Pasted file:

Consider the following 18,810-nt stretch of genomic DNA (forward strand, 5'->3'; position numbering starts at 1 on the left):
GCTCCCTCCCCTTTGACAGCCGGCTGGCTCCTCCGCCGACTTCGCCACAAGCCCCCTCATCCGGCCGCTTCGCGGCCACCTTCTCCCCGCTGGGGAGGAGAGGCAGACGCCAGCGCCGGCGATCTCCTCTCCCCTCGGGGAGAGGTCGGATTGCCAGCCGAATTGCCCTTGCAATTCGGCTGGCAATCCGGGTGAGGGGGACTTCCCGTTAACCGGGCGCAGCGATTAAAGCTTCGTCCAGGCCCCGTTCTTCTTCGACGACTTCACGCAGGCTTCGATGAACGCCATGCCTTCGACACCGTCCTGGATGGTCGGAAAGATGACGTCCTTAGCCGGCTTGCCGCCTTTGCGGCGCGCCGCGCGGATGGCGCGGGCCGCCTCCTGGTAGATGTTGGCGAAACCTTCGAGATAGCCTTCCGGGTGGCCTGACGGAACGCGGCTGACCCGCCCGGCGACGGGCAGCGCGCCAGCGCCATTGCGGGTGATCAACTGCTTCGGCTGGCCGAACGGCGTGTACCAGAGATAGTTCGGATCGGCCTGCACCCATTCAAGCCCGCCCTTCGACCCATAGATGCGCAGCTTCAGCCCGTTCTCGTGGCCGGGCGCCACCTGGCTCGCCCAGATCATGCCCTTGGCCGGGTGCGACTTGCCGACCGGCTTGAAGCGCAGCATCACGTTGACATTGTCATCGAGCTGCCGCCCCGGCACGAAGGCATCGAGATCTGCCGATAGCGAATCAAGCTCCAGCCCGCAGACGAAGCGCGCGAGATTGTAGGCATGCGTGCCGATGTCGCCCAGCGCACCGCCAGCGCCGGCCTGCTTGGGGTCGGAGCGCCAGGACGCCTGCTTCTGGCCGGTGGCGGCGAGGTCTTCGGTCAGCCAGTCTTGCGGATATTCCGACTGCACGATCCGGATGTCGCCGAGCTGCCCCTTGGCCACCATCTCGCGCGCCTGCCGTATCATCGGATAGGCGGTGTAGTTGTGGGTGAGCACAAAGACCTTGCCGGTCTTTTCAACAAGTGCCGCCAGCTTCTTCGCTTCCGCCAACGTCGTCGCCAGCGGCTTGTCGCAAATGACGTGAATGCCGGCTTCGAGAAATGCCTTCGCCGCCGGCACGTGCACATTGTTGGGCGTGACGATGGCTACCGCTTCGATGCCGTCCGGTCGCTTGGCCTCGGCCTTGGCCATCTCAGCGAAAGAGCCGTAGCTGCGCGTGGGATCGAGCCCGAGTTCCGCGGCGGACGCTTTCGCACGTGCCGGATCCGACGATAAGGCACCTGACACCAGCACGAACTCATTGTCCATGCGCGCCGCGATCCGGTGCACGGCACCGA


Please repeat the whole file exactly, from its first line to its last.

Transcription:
Consider the following 18,810-nt stretch of genomic DNA (forward strand, 5'->3'; position numbering starts at 1 on the left):
GCTCCCTCCCCTTTGACAGCCGGCTGGCTCCTCCGCCGACTTCGCCACAAGCCCCCTCATCCGGCCGCTTCGCGGCCACCTTCTCCCCGCTGGGGAGGAGAGGCAGACGCCAGCGCCGGCGATCTCCTCTCCCCTCGGGGAGAGGTCGGATTGCCAGCCGAATTGCCCTTGCAATTCGGCTGGCAATCCGGGTGAGGGGGACTTCCCGTTAACCGGGCGCAGCGATTAAAGCTTCGTCCAGGCCCCGTTCTTCTTCGACGACTTCACGCAGGCTTCGATGAACGCCATGCCTTCGACACCGTCCTGGATGGTCGGAAAGATGACGTCCTTAGCCGGCTTGCCGCCTTTGCGGCGCGCCGCGCGGATGGCGCGGGCCGCCTCCTGGTAGATGTTGGCGAAACCTTCGAGATAGCCTTCCGGGTGGCCTGACGGAACGCGGCTGACCCGCCCGGCGACGGGCAGCGCGCCAGCGCCATTGCGGGTGATCAACTGCTTCGGCTGGCCGAACGGCGTGTACCAGAGATAGTTCGGATCGGCCTGCACCCATTCAAGCCCGCCCTTCGACCCATAGATGCGCAGCTTCAGCCCGTTCTCGTGGCCGGGCGCCACCTGGCTCGCCCAGATCATGCCCTTGGCCGGGTGCGACTTGCCGACCGGCTTGAAGCGCAGCATCACGTTGACATTGTCATCGAGCTGCCGCCCCGGCACGAAGGCATCGAGATCTGCCGATAGCGAATCAAGCTCCAGCCCGCAGACGAAGCGCGCGAGATTGTAGGCATGCGTGCCGATGTCGCCCAGCGCACCGCCAGCGCCGGCCTGCTTGGGGTCGGAGCGCCAGGACGCCTGCTTCTGGCCGGTGGCGGCGAGGTCTTCGGTCAGCCAGTCTTGCGGATATTCCGACTGCACGATCCGGATGTCGCCGAGCTGCCCCTTGGCCACCATCTCGCGCGCCTGCCGTATCATCGGATAGGCGGTGTAGTTGTGGGTGAGCACAAAGACCTTGCCGGTCTTTTCAACAAGTGCCGCCAGCTTCTTCGCTTCCGCCAACGTCGTCGCCAGCGGCTTGTCGCAAATGACGTGAATGCCGGCTTCGAGAAATGCCTTCGCCGCCGGCACGTGCACATTGTTGGGCGTGACGATGGCTACCGCTTCGATGCCGTCCGGTCGCTTGGCCTCGGCCTTGGCCATCTCAGCGAAAGAGCCGTAGCTGCGCGTGGGATCGAGCCCGAGTTCCGCGGCGGACGCTTTCGCACGTGCCGGATCCGACGATAAGGCACCTGACACCAGCACGAACTCATTGTCCATGCGCGCCGCGATCCGGTGCACGGCACCGA